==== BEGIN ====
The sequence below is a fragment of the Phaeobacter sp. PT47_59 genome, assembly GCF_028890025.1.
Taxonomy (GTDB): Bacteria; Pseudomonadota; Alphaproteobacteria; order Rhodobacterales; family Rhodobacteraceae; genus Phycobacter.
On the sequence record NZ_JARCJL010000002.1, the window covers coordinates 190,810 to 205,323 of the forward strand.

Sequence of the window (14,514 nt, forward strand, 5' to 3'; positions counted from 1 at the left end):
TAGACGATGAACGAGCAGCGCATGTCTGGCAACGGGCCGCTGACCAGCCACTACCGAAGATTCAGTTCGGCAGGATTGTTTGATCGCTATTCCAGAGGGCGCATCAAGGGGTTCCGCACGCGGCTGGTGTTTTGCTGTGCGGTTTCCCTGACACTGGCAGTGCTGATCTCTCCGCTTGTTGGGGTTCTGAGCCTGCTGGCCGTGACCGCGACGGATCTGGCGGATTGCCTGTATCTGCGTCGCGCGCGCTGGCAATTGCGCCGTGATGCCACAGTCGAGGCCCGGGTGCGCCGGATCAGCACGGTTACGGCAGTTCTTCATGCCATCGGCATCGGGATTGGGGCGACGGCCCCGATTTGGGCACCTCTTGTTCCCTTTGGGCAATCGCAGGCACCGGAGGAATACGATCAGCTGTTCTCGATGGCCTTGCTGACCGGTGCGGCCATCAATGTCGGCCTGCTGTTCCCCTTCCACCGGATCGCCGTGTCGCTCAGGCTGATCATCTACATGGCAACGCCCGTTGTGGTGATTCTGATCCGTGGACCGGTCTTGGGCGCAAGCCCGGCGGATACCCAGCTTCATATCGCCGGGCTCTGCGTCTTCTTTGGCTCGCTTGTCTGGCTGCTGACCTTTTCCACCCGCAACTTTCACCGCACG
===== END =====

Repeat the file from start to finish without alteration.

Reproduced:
The sequence below is a fragment of the Phaeobacter sp. PT47_59 genome, assembly GCF_028890025.1.
Taxonomy (GTDB): Bacteria; Pseudomonadota; Alphaproteobacteria; order Rhodobacterales; family Rhodobacteraceae; genus Phycobacter.
On the sequence record NZ_JARCJL010000002.1, the window covers coordinates 190,810 to 205,323 of the forward strand.

Sequence of the window (14,514 nt, forward strand, 5' to 3'; positions counted from 1 at the left end):
TAGACGATGAACGAGCAGCGCATGTCTGGCAACGGGCCGCTGACCAGCCACTACCGAAGATTCAGTTCGGCAGGATTGTTTGATCGCTATTCCAGAGGGCGCATCAAGGGGTTCCGCACGCGGCTGGTGTTTTGCTGTGCGGTTTCCCTGACACTGGCAGTGCTGATCTCTCCGCTTGTTGGGGTTCTGAGCCTGCTGGCCGTGACCGCGACGGATCTGGCGGATTGCCTGTATCTGCGTCGCGCGCGCTGGCAATTGCGCCGTGATGCCACAGTCGAGGCCCGGGTGCGCCGGATCAGCACGGTTACGGCAGTTCTTCATGCCATCGGCATCGGGATTGGGGCGACGGCCCCGATTTGGGCACCTCTTGTTCCCTTTGGGCAATCGCAGGCACCGGAGGAATACGATCAGCTGTTCTCGATGGCCTTGCTGACCGGTGCGGCCATCAATGTCGGCCTGCTGTTCCCCTTCCACCGGATCGCCGTGTCGCTCAGGCTGATCATCTACATGGCAACGCCCGTTGTGGTGATTCTGATCCGTGGACCGGTCTTGGGCGCAAGCCCGGCGGATACCCAGCTTCATATCGCCGGGCTCTGCGTCTTCTTTGGCTCGCTTGTCTGGCTGCTGACCTTTTCCACCCGCAACTTTCACCGCACG